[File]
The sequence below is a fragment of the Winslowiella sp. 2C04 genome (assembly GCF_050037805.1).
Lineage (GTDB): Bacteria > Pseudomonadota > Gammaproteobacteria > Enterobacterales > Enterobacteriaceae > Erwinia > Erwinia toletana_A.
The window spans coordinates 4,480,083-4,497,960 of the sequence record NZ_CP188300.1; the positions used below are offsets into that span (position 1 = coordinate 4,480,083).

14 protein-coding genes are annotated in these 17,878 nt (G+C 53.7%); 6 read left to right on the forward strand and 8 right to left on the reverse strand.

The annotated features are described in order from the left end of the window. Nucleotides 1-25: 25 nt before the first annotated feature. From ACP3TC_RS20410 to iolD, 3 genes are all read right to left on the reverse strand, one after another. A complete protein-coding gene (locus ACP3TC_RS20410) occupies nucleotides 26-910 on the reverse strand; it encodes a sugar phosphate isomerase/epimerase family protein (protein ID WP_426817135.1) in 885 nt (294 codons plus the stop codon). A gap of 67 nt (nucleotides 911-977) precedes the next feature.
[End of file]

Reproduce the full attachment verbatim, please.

The sequence below is a fragment of the Winslowiella sp. 2C04 genome (assembly GCF_050037805.1).
Lineage (GTDB): Bacteria > Pseudomonadota > Gammaproteobacteria > Enterobacterales > Enterobacteriaceae > Erwinia > Erwinia toletana_A.
The window spans coordinates 4,480,083-4,497,960 of the sequence record NZ_CP188300.1; the positions used below are offsets into that span (position 1 = coordinate 4,480,083).

14 protein-coding genes are annotated in these 17,878 nt (G+C 53.7%); 6 read left to right on the forward strand and 8 right to left on the reverse strand.

The annotated features are described in order from the left end of the window. Nucleotides 1-25: 25 nt before the first annotated feature. From ACP3TC_RS20410 to iolD, 3 genes are all read right to left on the reverse strand, one after another. A complete protein-coding gene (locus ACP3TC_RS20410) occupies nucleotides 26-910 on the reverse strand; it encodes a sugar phosphate isomerase/epimerase family protein (protein ID WP_426817135.1) in 885 nt (294 codons plus the stop codon). A gap of 67 nt (nucleotides 911-977) precedes the next feature.